I recently have been having trouble with the "high maintanence" issue. All my life I've been accepted as "one of the boys" in many instances. I have an older brother and have often had groups of guy friends. I have heard the talk of wanting a "low mantenance" girl and all of the things that guys hate about girls. Now that I'm married I have tried to supress all of what I think of as "nagging wife" comments or "girlie" needs. This has caused a HUGE rift in my marriage. It turns out some things are just inherent differences between men and women and have do be dealt with that way or there is tension. My need to be accepted and cool and not "high maintenence" has made me think that being a woman is bad. I like shoes, I like shopping, I don't want my husband to throw his clothes on the floor, I want to be kissed passionately. I also like beer, action movies, being left alone, doing work outside, and I hate laundry. I don't want to be high maintenence but I do want to be a woman.

Your Ill-fitting Overcoat said...

Ok, I just found your blog and will be reading it obsessively from now on. First, I just want to comment on two things you said:

Finding a life partner is not the sole focus of my life, it's merely part of my life... I'm not desperate, I'm ready for the next step in my life - huge distinction. If I just wanted to be married, trust me, I'd be married by now.

Oh my god, THANK YOU. I consider myself highly independent, a feminist, and a liberated woman ("Hear me roar!"), but I don't see how also wanting a life partner who digs me isn't compatible with that.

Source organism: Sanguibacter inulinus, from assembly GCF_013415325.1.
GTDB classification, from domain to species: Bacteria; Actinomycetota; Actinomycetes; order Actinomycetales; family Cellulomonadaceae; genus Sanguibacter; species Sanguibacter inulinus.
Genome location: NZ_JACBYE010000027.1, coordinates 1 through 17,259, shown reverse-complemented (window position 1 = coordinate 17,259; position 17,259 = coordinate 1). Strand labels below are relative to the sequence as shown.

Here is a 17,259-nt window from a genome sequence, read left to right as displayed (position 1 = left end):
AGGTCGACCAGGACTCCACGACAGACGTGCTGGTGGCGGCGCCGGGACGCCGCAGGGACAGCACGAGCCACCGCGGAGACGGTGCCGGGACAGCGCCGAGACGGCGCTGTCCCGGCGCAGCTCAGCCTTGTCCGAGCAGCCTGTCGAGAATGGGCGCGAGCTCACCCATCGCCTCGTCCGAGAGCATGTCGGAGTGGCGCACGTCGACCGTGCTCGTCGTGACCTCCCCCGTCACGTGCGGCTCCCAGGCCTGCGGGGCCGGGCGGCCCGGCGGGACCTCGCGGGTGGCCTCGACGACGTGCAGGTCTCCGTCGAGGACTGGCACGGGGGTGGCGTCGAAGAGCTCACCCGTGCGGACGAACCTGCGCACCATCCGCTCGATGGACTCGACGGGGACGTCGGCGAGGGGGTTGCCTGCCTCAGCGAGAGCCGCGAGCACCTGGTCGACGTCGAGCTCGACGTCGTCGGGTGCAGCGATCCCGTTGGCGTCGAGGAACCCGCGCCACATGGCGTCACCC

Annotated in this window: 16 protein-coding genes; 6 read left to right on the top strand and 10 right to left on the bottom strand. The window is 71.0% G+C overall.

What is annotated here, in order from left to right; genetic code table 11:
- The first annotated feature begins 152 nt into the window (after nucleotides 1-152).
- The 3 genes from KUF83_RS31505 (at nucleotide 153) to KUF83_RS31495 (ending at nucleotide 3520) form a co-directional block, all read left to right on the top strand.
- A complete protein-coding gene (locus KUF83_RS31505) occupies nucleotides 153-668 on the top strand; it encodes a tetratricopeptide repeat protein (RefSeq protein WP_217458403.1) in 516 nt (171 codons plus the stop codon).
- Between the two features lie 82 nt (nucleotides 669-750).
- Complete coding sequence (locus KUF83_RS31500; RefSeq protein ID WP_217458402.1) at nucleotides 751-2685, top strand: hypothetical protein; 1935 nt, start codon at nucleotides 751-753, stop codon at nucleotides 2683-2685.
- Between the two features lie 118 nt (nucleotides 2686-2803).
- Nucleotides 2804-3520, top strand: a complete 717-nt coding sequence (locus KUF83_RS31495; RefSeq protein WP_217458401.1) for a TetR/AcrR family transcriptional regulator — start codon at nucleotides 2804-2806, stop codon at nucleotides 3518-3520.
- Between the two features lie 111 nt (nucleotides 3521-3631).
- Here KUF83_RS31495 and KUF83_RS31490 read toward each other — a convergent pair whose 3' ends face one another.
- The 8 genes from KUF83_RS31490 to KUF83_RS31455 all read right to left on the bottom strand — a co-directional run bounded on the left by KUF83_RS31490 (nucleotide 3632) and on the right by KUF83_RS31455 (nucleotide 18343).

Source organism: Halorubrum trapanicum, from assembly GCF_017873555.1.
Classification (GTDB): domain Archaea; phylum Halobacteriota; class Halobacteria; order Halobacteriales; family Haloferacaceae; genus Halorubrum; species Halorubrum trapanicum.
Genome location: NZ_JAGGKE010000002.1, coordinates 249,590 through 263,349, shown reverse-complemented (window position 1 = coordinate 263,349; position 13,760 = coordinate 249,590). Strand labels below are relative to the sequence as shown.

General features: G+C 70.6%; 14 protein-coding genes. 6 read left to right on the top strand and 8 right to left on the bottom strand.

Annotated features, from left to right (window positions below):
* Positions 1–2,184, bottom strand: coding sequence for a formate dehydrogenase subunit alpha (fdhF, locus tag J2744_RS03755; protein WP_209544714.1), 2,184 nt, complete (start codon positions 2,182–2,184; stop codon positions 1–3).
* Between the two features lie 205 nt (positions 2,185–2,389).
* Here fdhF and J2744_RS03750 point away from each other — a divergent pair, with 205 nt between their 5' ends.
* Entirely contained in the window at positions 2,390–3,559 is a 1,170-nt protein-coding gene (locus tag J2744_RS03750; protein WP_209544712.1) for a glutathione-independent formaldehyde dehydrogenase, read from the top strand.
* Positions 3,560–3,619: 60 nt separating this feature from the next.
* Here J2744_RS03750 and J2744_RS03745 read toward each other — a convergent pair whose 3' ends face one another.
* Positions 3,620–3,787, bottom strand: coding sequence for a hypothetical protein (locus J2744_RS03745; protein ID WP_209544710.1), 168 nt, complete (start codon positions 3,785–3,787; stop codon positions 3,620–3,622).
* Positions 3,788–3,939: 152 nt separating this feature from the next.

Secondly, this:

In fact, if I had it to do all over, I'd probably handle things with J-Dogg VERY differently... However, if I'd done things differently, it may have prolonged a relationship between two people who would inevitably realize that they were in different places in their lives.

I'm really glad that you said that last part. I've had two serious, long-term relationships-- both relationships with were awesome men who loved and cared about me and when we parted ways, we did so amicably. That said, I pulled a lot of Crazy Girlfriend antics during those relationships (especially the first one) and although I deeply regret making a fool of myself, I also think that my craziness was a reaction to the fact that neither of those men were truly committed to me and I'm glad that I didn't just smile and nod and let those relationships drag on even longer than they did.

That said, there is a whole wide world of difference between "smiling and nodding" and "bat shit crazy" and I probably could have found some middle ground.

Anyway, glad I found you!